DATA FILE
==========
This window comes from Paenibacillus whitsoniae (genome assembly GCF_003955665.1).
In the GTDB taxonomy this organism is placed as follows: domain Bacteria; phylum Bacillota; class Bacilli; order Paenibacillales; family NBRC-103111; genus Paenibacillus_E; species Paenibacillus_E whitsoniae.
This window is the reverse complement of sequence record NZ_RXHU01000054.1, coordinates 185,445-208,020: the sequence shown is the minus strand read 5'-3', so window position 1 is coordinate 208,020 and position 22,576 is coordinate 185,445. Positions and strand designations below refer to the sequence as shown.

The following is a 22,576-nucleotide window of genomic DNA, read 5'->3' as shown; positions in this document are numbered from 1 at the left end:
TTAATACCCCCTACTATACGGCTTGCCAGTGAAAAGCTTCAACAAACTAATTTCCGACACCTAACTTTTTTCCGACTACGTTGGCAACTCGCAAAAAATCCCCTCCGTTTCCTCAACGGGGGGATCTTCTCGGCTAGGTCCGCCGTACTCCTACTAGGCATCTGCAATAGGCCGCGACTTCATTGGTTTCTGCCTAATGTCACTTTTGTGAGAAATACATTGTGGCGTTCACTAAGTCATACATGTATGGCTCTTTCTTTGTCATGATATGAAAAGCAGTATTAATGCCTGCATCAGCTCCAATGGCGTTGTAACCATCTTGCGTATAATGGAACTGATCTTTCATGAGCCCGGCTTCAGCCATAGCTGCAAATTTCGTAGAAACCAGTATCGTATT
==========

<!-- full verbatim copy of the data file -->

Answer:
This window comes from Paenibacillus whitsoniae (genome assembly GCF_003955665.1).
In the GTDB taxonomy this organism is placed as follows: domain Bacteria; phylum Bacillota; class Bacilli; order Paenibacillales; family NBRC-103111; genus Paenibacillus_E; species Paenibacillus_E whitsoniae.
This window is the reverse complement of sequence record NZ_RXHU01000054.1, coordinates 185,445-208,020: the sequence shown is the minus strand read 5'-3', so window position 1 is coordinate 208,020 and position 22,576 is coordinate 185,445. Positions and strand designations below refer to the sequence as shown.

The following is a 22,576-nucleotide window of genomic DNA, read 5'->3' as shown; positions in this document are numbered from 1 at the left end:
TTAATACCCCCTACTATACGGCTTGCCAGTGAAAAGCTTCAACAAACTAATTTCCGACACCTAACTTTTTTCCGACTACGTTGGCAACTCGCAAAAAATCCCCTCCGTTTCCTCAACGGGGGGATCTTCTCGGCTAGGTCCGCCGTACTCCTACTAGGCATCTGCAATAGGCCGCGACTTCATTGGTTTCTGCCTAATGTCACTTTTGTGAGAAATACATTGTGGCGTTCACTAAGTCATACATGTATGGCTCTTTCTTTGTCATGATATGAAAAGCAGTATTAATGCCTGCATCAGCTCCAATGGCGTTGTAACCATCTTGCGTATAATGGAACTGATCTTTCATGAGCCCGGCTTCAGCCATAGCTGCAAATTTCGTAGAAACCAGTATCGTATT